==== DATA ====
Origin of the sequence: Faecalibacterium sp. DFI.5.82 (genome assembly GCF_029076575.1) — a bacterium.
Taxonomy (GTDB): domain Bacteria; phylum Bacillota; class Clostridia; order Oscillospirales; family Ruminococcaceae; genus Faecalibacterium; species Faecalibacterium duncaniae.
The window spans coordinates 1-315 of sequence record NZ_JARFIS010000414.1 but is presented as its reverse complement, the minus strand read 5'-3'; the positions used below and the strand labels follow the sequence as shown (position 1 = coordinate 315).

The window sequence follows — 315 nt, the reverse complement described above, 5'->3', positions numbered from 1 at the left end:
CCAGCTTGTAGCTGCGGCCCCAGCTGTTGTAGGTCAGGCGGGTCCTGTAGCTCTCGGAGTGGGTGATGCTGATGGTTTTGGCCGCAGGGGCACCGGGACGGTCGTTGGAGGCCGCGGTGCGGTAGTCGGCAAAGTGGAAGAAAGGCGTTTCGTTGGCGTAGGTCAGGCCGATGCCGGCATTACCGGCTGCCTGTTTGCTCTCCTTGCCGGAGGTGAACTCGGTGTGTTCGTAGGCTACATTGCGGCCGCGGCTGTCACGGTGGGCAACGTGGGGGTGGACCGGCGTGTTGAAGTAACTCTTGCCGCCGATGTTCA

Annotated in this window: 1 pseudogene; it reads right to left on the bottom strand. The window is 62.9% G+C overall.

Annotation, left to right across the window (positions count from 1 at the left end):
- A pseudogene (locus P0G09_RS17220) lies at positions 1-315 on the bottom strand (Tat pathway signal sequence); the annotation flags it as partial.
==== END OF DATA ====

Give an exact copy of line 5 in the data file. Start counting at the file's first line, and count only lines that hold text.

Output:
CCAGCTTGTAGCTGCGGCCCCAGCTGTTGTAGGTCAGGCGGGTCCTGTAGCTCTCGGAGTGGGTGATGCTGATGGTTTTGGCCGCAGGGGCACCGGGACGGTCGTTGGAGGCCGCGGTGCGGTAGTCGGCAAAGTGGAAGAAAGGCGTTTCGTTGGCGTAGGTCAGGCCGATGCCGGCATTACCGGCTGCCTGTTTGCTCTCCTTGCCGGAGGTGAACTCGGTGTGTTCGTAGGCTACATTGCGGCCGCGGCTGTCACGGTGGGCAACGTGGGGGTGGACCGGCGTGTTGAAGTAACTCTTGCCGCCGATGTTCA